I had not seen something like this before. The coals were scattered over an area, but possibly had been ignited at the same time. I had seen lightning activity in another part of the sky as I drove home, but these separate glowing coals had totally unburned areas between them.
Fortunately, within about twnety minutes of my taking these pictures the whole area was drenched by a heavy rain.
I went to see the performance of the Cast of Beatlemania at the Greensburg Community Days. These guys do a good show that brings back a lot of memories.
Sunday it was my privilege to be the guest preacher at the Apollo United Presbyterian Church. They are a very friendly congregation, and give a warm welcome to visitors.
I was fascinated by seeing this stained glass window depicting Christ knocking on the closed door, with the window rotated open to let cool air (and light) into the room. There's a sermon illustration in there somewhere.
Sunday, May 23, 2010
Then I went on to the Appleby Manor Memorial Presbyterian Church.
Following the service at Appleby Manor they had a special reception to celebrate Pentecost. There was a nice turnout, and a lot of refreshments, including a special cake.
Sunday, May 09, 2010
On May 1 I went to the "Building Block Blitz" in Macy's Court of the Galleria at Pittsburgh Mills. Ten teams of young people competed to build houses out of building blocks, the trademark name for which is not being used. The young people were way ahead of us. A number of them were thinking about green architecture and sustainability, but we did not even have a category for judging them on those criteria. The young people did this to raise funds for Habitat for Humanity of Allegheny Valley.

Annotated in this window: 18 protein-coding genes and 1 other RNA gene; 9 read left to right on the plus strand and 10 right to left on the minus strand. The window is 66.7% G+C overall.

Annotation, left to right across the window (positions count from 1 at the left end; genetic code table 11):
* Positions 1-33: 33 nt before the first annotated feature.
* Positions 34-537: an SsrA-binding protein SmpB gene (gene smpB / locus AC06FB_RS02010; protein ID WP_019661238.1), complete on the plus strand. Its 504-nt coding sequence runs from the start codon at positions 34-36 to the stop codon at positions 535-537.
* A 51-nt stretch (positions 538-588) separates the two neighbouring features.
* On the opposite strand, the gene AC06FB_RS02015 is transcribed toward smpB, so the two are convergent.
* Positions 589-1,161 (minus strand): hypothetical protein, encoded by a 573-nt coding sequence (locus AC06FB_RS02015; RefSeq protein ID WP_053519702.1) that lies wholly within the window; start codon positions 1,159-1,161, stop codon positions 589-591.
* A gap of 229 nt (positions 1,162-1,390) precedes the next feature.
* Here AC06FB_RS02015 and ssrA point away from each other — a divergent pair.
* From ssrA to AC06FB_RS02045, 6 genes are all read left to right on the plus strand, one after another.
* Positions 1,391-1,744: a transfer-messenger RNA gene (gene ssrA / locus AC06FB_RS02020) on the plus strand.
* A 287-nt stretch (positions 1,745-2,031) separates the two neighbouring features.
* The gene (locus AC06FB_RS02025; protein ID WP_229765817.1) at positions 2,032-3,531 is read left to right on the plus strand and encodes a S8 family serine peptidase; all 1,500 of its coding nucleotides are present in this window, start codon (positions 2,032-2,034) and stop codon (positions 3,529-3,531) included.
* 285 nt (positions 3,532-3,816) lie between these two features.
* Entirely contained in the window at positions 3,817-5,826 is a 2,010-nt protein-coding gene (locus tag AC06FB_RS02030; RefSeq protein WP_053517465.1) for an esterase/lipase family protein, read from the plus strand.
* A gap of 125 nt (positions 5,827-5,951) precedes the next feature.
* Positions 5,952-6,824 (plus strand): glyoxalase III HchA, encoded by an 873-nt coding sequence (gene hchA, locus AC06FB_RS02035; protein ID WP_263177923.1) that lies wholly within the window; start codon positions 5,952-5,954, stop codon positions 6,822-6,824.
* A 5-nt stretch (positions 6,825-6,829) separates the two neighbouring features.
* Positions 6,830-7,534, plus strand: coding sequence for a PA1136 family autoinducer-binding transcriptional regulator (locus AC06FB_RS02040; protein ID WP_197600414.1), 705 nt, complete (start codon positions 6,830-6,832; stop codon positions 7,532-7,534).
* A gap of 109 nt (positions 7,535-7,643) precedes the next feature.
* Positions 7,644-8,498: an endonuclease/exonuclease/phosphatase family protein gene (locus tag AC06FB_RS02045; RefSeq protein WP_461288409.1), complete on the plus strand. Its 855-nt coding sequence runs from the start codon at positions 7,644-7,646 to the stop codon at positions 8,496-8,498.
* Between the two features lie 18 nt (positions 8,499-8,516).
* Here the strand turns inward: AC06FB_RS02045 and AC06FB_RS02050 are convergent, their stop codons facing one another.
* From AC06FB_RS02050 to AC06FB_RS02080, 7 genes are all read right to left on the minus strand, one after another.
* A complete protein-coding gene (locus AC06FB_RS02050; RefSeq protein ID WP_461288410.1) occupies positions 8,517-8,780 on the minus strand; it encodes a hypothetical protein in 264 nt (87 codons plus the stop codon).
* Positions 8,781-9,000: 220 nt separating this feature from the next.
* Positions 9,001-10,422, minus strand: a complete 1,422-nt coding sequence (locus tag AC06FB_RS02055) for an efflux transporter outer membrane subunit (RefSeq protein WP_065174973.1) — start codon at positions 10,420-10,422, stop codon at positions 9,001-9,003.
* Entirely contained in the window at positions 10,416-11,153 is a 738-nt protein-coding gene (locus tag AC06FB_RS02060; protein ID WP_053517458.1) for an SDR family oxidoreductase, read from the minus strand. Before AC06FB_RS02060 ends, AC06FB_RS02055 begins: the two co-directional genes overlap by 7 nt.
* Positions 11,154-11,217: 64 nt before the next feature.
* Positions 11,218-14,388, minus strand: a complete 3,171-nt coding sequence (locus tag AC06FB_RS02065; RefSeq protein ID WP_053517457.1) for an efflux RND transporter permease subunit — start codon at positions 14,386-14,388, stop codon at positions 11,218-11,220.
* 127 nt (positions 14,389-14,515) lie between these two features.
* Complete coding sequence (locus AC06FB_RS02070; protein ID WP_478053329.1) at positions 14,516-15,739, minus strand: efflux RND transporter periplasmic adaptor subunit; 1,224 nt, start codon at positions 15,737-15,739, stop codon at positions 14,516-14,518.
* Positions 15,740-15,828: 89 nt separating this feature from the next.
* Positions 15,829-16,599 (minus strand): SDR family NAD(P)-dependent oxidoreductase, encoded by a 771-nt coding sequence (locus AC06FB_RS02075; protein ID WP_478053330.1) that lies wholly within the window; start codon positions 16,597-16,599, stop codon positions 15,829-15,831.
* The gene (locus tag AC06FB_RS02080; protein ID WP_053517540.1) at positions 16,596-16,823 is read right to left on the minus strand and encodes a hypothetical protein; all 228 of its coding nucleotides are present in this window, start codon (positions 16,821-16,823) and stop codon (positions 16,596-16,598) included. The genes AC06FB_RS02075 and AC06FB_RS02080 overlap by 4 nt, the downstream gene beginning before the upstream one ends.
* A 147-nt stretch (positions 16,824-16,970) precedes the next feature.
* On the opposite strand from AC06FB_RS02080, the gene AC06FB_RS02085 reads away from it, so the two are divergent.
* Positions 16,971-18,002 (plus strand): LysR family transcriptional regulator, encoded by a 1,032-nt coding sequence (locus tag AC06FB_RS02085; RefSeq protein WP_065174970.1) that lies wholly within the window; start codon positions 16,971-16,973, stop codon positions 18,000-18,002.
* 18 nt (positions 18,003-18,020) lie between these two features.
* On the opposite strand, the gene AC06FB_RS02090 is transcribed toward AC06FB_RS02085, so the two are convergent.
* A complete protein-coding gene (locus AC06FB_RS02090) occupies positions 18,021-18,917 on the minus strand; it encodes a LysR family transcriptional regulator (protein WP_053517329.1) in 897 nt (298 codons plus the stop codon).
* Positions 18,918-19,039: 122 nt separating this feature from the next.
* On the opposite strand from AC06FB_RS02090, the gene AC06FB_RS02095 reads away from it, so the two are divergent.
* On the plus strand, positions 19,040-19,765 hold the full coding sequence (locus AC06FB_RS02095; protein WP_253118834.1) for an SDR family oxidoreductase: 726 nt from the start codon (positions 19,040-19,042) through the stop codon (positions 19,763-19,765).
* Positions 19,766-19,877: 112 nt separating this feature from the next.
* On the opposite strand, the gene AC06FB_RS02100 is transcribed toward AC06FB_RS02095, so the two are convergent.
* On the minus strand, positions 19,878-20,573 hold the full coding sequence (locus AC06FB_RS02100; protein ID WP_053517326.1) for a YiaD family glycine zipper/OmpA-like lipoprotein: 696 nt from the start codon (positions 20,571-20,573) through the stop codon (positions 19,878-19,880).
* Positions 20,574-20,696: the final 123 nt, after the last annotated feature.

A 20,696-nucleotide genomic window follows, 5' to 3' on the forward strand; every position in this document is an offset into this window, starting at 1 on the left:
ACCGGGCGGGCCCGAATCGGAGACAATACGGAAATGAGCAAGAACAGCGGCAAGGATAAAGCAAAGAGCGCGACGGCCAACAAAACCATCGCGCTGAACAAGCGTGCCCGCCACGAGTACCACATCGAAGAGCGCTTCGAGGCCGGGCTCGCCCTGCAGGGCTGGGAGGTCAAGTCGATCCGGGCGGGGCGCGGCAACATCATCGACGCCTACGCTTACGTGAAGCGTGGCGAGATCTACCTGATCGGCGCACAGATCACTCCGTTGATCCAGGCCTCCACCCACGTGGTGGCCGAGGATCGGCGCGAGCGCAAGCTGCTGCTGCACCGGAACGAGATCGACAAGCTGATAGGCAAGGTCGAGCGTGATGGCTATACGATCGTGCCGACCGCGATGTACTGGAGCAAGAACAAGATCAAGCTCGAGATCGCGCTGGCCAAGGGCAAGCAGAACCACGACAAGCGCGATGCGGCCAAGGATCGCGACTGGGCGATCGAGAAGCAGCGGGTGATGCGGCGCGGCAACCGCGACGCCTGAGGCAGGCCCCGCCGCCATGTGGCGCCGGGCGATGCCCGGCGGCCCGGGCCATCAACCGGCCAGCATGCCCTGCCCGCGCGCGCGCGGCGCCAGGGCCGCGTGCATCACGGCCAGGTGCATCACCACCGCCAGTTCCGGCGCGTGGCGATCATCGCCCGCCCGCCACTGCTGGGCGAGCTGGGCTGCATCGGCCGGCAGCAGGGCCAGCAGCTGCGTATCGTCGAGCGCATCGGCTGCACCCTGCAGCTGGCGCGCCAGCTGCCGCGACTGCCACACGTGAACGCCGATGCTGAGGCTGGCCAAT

On Wednesday evening I went geocaching in Riverview Park in Tarentum with a few others. We found two well-hidden nano caches. There are no spoilers in the photo above. I just included it because it is a pretty park.
On May 8 I went to the CD release party for Nadina's Cube's CD "Shipwrecked: from birmingham to jericho with no prozac." What an adventure getting into downtown Pittsburgh - couldn't find a place to park. Lots of visibly empty, well-lit parking garages with signs out front saying the garage was full, and not an open parking meter for blocks around. Eventually found a place to leave my car.
The release party was happening in SPACE on Liberty Ave. I've been waiting a number of years to get a copy of this CD. Good stuff.
There was a neat exhibit at SPACE called "Rock, Paper, Scissors" featuring art in a wide range of media from a large number of artists. I gravitated to the piece above. Maybe it reminded me of people to whom I must relate from time to time. Or maybe I recognized something of myself in it. Or maybe it just dominated that corner of the room.
Yeah, that's it. It was big and filled that corner of the room.
This morning I was the guest preacher at two churches where I had never preached before. I've driven past the Mt. Zion Presbyterian Church, pictured above, a number of times when driving from my apartment in Lower Burrell to Cooperstown New York. Now it is a place I've been, with people I've met, rather than just a place I pass.